Updated: 06/09/2014 11:03 PM
Created: 06/09/2014 10:32 PM WDIO.com
A Superior couple is celebrating a Wisconsin judge's decision to deny a request to halt same-sex marriage ceremonies in the state after the judge struck down the state's ban on Friday.
Alvin Berg and Vince Nelson became the first same-sex couple to be married in Superior after their wedding ceremony at the Flame Nightclub Monday afternoon.
The couple co-owns the Flame Nightclubs in Duluth and Superior and invited family and friends to watch them make history at their Tower Avenue location via a Facebook announcment about 45 minutes before the ceremony.
Berg said the impromptu wedding reflected the Wisconsin's attorney general's recent moves to put an end to same-sex marriages in the state.
"We understand that the attorney general is trying to halt all the marriages, and in the event that that would happen, we would want to get our license application filled out and registered, which would make ours legal in case they do reverse it or halt the decision," Berg said.
Nelson said he and Berg have been together for 30 years, and that this decision to allow same sex marriages came not a moment too soon.
"It's unfortunate that it took a judge to overturn it instead of a referendum, but it's discriminatory toward everybody," Nelson said. "Everybody should have the same rights that all Americans enjoy."
In January, the couple was featured in a front-page New York Times article comparing and contrasting Duluth and Superior. Berg and Nelson said they had plans to move to Minnesota after gay marriage was legalized in August of last year.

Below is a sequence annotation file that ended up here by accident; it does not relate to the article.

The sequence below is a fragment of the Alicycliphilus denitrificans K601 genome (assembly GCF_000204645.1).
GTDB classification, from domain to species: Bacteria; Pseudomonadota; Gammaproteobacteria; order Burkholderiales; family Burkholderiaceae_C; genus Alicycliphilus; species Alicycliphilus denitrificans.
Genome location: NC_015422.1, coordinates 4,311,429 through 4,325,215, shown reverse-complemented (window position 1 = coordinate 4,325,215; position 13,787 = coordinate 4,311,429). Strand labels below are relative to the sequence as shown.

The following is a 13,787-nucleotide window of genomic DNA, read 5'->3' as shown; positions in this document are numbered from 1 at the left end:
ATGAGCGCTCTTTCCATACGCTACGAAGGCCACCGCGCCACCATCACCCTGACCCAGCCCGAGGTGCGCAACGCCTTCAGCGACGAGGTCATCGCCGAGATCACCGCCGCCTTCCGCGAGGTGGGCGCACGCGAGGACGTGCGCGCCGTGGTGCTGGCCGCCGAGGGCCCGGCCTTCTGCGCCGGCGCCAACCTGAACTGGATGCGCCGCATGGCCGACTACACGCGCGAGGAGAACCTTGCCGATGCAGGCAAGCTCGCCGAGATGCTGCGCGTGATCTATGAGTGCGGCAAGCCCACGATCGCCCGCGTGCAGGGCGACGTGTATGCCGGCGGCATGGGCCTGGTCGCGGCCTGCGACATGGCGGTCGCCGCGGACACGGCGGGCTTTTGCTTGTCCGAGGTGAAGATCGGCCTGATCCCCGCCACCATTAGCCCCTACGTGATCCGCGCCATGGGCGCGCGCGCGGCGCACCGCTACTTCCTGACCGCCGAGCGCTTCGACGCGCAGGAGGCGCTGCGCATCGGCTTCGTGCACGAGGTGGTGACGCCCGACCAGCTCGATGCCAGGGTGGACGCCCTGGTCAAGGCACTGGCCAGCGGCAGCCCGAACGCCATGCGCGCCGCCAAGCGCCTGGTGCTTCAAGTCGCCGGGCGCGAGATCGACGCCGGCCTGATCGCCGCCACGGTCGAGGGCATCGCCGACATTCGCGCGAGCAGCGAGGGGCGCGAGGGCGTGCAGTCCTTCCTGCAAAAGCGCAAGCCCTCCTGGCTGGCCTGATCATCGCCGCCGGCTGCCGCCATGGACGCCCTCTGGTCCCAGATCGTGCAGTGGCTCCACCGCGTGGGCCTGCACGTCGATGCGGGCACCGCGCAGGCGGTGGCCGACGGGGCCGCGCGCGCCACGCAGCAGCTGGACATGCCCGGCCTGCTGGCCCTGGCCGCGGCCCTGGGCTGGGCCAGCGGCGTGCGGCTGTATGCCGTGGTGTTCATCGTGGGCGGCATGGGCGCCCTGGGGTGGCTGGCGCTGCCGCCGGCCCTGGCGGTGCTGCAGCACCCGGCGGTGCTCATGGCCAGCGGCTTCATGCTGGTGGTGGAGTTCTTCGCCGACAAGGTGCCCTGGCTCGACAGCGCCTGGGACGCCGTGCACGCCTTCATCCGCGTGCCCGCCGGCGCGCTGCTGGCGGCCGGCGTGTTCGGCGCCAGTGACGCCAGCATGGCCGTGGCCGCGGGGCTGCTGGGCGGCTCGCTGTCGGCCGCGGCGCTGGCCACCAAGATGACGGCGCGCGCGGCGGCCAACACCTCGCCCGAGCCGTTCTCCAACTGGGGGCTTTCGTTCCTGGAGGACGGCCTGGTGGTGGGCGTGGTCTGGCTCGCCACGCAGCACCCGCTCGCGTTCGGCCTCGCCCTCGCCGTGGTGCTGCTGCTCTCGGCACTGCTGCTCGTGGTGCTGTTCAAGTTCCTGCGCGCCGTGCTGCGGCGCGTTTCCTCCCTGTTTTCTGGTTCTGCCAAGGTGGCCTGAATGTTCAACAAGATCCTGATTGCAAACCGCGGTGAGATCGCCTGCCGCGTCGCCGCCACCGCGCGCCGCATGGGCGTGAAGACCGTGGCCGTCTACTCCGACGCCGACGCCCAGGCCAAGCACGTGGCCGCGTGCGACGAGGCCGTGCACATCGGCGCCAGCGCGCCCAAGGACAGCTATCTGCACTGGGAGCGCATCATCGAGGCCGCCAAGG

Although their plans to relocate fell through, after Friday's ruling striking down Wisconsin's same-sex marriage ban the two plan to keep Wisconsin their home.
"The people in Wisconsin are overwhelmingly in favor or gay marriage now, and so we feel at home here and we want to stay where we are," Nelson said.
Berg and Nelson weren't the only ones to take advantage of the judge's ruling Monday. Hundreds of other couples rushed to take their vows across the state as well.
Aside from Douglas County, Ashland, Bayfield, Burnett, Iron and Sawyer counties are all issuing same-sex marriage licenses. Some county clerks are waiting to distribute licenses until they receive an offical order from the court or state.
Berg's daughter and Nelson's mother joined the couple onstage, but not everyone in the about 15-person strong crowd were familiar to the couple. Kathy Nelson did not know either Vince Nelson or Berg, but volunteered to officiate the ceremony after seeing a Facebook post Monday afternoon.
"It's been long since coming, and everybody deserves to be married if that's what they choose to do," Kathy Nelson said.
Berg said his wedding was a long time coming, and he hopes other couples across the state will continue to be able to follow suit.
"It feels great," Berg said. "We're legally married, which we thought we would never be able to do in our lifetime, so it feels great."
Scannell Replaced as Cook County Attorney
The Cook County Board of Commissioners has voted to replace Tim Scannell as county attorney, following his conviction on two counts of fourth-degree criminal sexual conduct. According to a commissioner, the board acted on a statute that says the office should be declared vacant. Assistant County Attorney Molly Hicken was appointed in the interim.
Wisconsin Supreme Court Upholds 2011 Union Law
The Wisconsin Supreme Court has upheld the 2011 law that effectively ended collective bargaining for most public workers, sparked massive protests and led to Republican Gov. Scott Walker's recall election.
Court Upholds Wis. Domestic Partner Registry
The Wisconsin Supreme Court has upheld as constitutional a 2009 law creating a domestic partner registry that provides limited benefits to same-sex couples. Thursday's ruling keeps the registry active but is likely to be overshadowed by a pending gay marriage case.
Wisconsin Supreme Court Upholds Voter ID Law
The Wisconsin Supreme Court has upheld a requirement that voters show photo identification at the polls, but the law remains blocked in federal court.
Special Report: Death Under Investigation
A woman whose son died after he jumped in front of a car believes more could have been done to prevent his death. Her attorney says litigation is likely.